Looking for Alibrandi: Multicultralism Vs Peer Pressure Essay Example
Looking for Alibrandi: Multicultralism Vs Peer Pressure Essay Example

Looking for Alibrandi: Multicultralism Vs Peer Pressure Essay Example

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  • Pages: 3 (744 words)
  • Published: August 3, 2016
  • Type: Essay
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Looking for Alibrandi {1992} is a novel written by Melina Marchetta, which presents to us the internal conflict that immigrant children face in a multicultural society. Throughout the novel Josephine Alibrandi struggles to find her personal and cultural identity, she is trying to find who she is. At school she experiences a feeling of being different and endures prejudice of other students who have not learnt to accept or appreciate anyone different from themselves. Through her last year she learns how important family, culture and tradition is to her.

These themes I have found relevant to me as a daughter of Polish- Catholic parents growing up in Australia. The style of writing by Marchetta used was common street/school language and settings found all over Australia, the author has enabl


ed most people to identify with the themes she has chosen to present to us. Melina Marchetta presents us with certain cultural/religious traditions as well as an outsiders view on this. Tomato day, as Josie refers to it ‘National wog day! ’(p171). This is a day when all Italians come together and make tomato sauce.

Josie is embarrassed about it and does not understand the true meaning and significance of it by asking her grandma why she can not buy a pre-made sauce. I can relate to Josie about being embarrassed about certain cultural traditions, which I did not want people to know about because I was scared of being teased. I also did not understand why it was so special or notable. Marchetta reverses the plot, were through Josie’s last year at St. Martha’s she learns how important family, culture and tradition

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are. ‘You can’t hate what you’re part of.

What you are. I resent it most of the time, curse it always, but it’ll be a part of me till the day I die… there is this spot inside me that will always be Italian. ’ (p152) She begins to understand that all Australians will not realize that it is a multicultural society, but she knows her own place and that is what matters. My understanding of this quote is that Josie is proud of who she is and her background and culture but she will always have to deal with racial slurs and even though she might not show it all the time, she loves being an Italian.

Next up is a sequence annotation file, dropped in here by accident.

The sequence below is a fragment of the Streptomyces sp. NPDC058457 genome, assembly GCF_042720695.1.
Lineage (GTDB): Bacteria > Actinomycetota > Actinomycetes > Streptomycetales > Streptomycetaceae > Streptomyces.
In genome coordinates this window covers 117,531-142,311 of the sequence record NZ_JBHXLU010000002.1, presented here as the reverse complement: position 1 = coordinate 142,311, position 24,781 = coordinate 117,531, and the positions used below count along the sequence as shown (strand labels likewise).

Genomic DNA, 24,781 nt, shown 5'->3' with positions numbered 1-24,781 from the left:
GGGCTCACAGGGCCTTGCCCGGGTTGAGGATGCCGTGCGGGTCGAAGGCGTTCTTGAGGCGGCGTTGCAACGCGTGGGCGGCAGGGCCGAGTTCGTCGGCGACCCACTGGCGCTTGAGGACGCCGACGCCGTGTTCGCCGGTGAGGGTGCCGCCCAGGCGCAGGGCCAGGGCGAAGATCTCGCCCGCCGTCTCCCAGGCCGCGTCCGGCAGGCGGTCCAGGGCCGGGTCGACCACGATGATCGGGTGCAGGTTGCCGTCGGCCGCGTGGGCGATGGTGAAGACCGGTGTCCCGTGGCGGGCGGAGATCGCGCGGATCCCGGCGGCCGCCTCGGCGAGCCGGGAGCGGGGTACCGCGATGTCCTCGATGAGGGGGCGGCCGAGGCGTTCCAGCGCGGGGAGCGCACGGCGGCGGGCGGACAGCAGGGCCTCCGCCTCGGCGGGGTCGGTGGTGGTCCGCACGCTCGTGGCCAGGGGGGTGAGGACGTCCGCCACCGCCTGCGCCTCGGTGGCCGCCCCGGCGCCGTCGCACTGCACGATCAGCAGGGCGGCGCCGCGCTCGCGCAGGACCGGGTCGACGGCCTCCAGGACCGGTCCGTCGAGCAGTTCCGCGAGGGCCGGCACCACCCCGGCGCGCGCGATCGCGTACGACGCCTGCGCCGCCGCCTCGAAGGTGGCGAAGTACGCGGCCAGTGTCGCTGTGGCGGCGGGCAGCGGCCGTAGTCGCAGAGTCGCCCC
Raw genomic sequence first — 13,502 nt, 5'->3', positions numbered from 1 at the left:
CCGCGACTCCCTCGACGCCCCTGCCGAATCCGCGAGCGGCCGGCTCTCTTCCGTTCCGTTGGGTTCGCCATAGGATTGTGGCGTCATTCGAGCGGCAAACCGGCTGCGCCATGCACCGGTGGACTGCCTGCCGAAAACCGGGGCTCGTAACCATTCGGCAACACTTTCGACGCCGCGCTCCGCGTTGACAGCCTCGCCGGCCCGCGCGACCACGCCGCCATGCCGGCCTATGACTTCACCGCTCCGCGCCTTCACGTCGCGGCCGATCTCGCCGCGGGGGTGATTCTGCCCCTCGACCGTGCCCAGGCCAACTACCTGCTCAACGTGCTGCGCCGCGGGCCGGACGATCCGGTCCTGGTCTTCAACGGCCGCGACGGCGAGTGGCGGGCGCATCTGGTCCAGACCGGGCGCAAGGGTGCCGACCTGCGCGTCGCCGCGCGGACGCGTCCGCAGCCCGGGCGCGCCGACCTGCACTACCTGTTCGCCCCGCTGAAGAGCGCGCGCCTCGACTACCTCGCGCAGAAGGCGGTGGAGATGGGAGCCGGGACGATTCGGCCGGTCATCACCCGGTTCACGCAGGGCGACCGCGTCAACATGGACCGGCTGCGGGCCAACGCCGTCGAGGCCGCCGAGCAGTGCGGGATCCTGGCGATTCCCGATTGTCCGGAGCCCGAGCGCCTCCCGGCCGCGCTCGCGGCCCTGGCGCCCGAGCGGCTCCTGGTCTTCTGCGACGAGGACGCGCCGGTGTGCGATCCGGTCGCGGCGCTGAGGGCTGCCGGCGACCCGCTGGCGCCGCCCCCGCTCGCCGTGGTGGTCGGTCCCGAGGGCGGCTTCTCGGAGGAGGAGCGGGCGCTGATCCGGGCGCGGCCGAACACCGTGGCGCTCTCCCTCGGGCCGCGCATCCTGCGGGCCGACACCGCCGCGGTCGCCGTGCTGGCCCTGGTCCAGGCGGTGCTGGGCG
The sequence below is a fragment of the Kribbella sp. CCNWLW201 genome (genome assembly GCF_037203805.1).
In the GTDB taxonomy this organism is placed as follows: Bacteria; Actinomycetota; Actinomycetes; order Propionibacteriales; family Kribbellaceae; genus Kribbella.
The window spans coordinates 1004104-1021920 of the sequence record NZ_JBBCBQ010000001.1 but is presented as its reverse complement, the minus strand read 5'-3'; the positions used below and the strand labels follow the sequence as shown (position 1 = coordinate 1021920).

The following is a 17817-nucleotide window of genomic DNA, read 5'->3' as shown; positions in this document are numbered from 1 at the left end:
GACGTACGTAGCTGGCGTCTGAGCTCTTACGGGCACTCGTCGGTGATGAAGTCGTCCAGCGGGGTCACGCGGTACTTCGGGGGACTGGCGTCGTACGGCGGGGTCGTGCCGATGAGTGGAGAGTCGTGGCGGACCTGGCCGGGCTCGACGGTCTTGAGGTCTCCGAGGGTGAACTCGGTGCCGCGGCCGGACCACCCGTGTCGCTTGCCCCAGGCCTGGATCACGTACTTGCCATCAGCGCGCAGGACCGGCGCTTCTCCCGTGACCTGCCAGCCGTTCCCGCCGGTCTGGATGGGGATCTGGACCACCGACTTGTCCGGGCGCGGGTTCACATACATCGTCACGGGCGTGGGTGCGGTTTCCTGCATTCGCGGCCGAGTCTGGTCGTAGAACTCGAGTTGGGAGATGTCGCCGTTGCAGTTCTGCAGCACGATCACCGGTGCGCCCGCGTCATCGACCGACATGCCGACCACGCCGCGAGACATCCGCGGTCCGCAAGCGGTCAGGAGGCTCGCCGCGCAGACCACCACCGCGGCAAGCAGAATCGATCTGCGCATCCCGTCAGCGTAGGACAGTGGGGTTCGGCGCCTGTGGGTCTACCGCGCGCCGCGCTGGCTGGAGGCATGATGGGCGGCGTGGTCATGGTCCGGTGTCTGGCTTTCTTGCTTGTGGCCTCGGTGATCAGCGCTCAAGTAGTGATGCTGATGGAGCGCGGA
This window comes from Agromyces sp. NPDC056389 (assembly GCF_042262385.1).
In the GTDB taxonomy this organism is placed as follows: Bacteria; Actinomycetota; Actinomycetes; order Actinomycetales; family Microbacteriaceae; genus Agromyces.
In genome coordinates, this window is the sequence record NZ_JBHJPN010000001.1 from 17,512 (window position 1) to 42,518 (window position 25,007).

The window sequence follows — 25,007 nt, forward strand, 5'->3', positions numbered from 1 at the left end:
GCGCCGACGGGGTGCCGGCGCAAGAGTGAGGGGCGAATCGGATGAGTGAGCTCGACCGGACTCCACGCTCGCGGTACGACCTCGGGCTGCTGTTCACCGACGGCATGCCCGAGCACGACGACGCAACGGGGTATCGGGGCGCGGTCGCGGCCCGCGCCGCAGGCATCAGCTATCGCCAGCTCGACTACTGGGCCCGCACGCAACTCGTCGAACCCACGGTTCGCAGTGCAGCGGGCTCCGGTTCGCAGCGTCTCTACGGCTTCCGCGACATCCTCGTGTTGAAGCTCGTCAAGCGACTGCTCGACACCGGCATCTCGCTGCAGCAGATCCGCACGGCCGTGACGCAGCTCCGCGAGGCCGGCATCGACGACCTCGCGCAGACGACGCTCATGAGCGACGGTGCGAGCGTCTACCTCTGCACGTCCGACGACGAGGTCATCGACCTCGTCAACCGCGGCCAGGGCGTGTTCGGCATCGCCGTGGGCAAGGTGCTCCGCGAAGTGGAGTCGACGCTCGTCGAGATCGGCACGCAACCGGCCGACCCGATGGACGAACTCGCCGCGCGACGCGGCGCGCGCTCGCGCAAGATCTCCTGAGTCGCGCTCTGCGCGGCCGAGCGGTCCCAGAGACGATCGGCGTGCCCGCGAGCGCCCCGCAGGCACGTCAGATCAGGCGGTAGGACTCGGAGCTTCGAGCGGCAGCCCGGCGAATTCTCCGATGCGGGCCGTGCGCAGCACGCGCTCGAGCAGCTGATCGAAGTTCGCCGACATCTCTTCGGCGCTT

At St. Martha’s a catholic all girls school, were most girls were of an Anglo Saxon decent, Josie felt like she did not fit in. She is teased and ridiculed by these girls who did not appreciate people of other nationalities. Josie’s fights with Carly begin when Carly refers to her as a ‘wog’ a racial comment. ‘She called me a wog, amongst other things’ (p88). From this quote the author shows how outsiders view immigrants with such ignorance, referring to them in such racial terms and not accepting them as individuals.

‘Jacob: “Welcome to the nineties, Josephine. Women don’t have to be virgins any more. ” Josie: “Women don’t have to be pushed into things anymore it’s (virginity) not a prize and I’m not a prize. But it’s mine. It belongs to me and I can only give it away once and I want to be sure when it happens Jacob or one

day someone else is doing it. I don’t want to do it, Jacob, because everyone else is doing it. ” (p236) Melina is using a conflict to highlight the pressure that children of immigrants have in being accepted by their peers.

As a Catholic Josie’s views on sex are that you shouldn’t have it before marriage. He puts her under pressure when he just tells Josie that it is not a big deal. Josie knows morally as being a Catholic that it is wrong. In conclusion I believe Melina Marchetta has created a believable world, which is presents to her readers, the conflict that people from different cultures and religions feel between holding up their traditions and beliefs and being accepted by their friends.

Even the title of this novel ‘Looking for Alibrandi’ represents Josephine’s struggle to find her self. By using believable issues such as sex and suicide, which are topics relevant to all teenagers, she is able to spread her message more effectively. The theme of peer pressure and religious/cultural tradition in conflict is very important, especially in Australia where multiculturalism is so strong.

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